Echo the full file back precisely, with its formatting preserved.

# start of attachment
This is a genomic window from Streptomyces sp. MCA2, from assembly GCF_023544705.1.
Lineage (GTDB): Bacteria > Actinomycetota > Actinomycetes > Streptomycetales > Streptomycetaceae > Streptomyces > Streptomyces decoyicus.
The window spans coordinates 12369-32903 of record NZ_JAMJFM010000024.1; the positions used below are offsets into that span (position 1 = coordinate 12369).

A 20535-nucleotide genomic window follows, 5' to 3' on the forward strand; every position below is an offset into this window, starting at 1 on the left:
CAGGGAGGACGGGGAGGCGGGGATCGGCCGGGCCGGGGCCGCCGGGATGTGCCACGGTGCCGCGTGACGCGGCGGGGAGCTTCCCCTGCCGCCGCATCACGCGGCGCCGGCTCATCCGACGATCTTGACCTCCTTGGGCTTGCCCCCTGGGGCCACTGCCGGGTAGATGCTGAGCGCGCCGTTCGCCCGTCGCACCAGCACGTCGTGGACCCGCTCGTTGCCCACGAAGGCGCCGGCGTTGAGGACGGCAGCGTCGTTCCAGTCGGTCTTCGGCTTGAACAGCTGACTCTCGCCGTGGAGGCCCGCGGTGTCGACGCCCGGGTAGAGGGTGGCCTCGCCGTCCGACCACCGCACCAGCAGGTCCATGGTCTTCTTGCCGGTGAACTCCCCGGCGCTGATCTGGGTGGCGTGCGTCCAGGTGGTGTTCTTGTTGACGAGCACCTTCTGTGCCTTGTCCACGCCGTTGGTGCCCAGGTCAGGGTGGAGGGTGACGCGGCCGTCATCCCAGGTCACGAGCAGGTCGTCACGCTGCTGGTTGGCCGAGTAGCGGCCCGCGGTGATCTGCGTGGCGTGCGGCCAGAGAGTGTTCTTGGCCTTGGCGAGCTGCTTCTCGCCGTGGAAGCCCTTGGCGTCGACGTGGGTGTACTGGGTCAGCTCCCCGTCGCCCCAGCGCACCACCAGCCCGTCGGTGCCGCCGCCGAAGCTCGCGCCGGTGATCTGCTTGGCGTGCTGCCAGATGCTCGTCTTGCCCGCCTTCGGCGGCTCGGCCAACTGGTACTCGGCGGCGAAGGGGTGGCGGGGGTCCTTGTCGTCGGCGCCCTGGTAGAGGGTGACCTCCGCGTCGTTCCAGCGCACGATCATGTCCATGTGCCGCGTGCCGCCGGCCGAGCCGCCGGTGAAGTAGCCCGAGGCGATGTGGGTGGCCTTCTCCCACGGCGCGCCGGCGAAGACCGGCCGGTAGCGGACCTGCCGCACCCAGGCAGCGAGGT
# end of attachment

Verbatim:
This is a genomic window from Streptomyces sp. MCA2, from assembly GCF_023544705.1.
Lineage (GTDB): Bacteria > Actinomycetota > Actinomycetes > Streptomycetales > Streptomycetaceae > Streptomyces > Streptomyces decoyicus.
The window spans coordinates 12369-32903 of record NZ_JAMJFM010000024.1; the positions used below are offsets into that span (position 1 = coordinate 12369).

A 20535-nucleotide genomic window follows, 5' to 3' on the forward strand; every position below is an offset into this window, starting at 1 on the left:
CAGGGAGGACGGGGAGGCGGGGATCGGCCGGGCCGGGGCCGCCGGGATGTGCCACGGTGCCGCGTGACGCGGCGGGGAGCTTCCCCTGCCGCCGCATCACGCGGCGCCGGCTCATCCGACGATCTTGACCTCCTTGGGCTTGCCCCCTGGGGCCACTGCCGGGTAGATGCTGAGCGCGCCGTTCGCCCGTCGCACCAGCACGTCGTGGACCCGCTCGTTGCCCACGAAGGCGCCGGCGTTGAGGACGGCAGCGTCGTTCCAGTCGGTCTTCGGCTTGAACAGCTGACTCTCGCCGTGGAGGCCCGCGGTGTCGACGCCCGGGTAGAGGGTGGCCTCGCCGTCCGACCACCGCACCAGCAGGTCCATGGTCTTCTTGCCGGTGAACTCCCCGGCGCTGATCTGGGTGGCGTGCGTCCAGGTGGTGTTCTTGTTGACGAGCACCTTCTGTGCCTTGTCCACGCCGTTGGTGCCCAGGTCAGGGTGGAGGGTGACGCGGCCGTCATCCCAGGTCACGAGCAGGTCGTCACGCTGCTGGTTGGCCGAGTAGCGGCCCGCGGTGATCTGCGTGGCGTGCGGCCAGAGAGTGTTCTTGGCCTTGGCGAGCTGCTTCTCGCCGTGGAAGCCCTTGGCGTCGACGTGGGTGTACTGGGTCAGCTCCCCGTCGCCCCAGCGCACCACCAGCCCGTCGGTGCCGCCGCCGAAGCTCGCGCCGGTGATCTGCTTGGCGTGCTGCCAGATGCTCGTCTTGCCCGCCTTCGGCGGCTCGGCCAACTGGTACTCGGCGGCGAAGGGGTGGCGGGGGTCCTTGTCGTCGGCGCCCTGGTAGAGGGTGACCTCCGCGTCGTTCCAGCGCACGATCATGTCCATGTGCCGCGTGCCGCCGGCCGAGCCGCCGGTGAAGTAGCCCGAGGCGATGTGGGTGGCCTTCTCCCACGGCGCGCCGGCGAAGACCGGCCGGTAGCGGACCTGCCGCACCCAGGCAGCGAGGT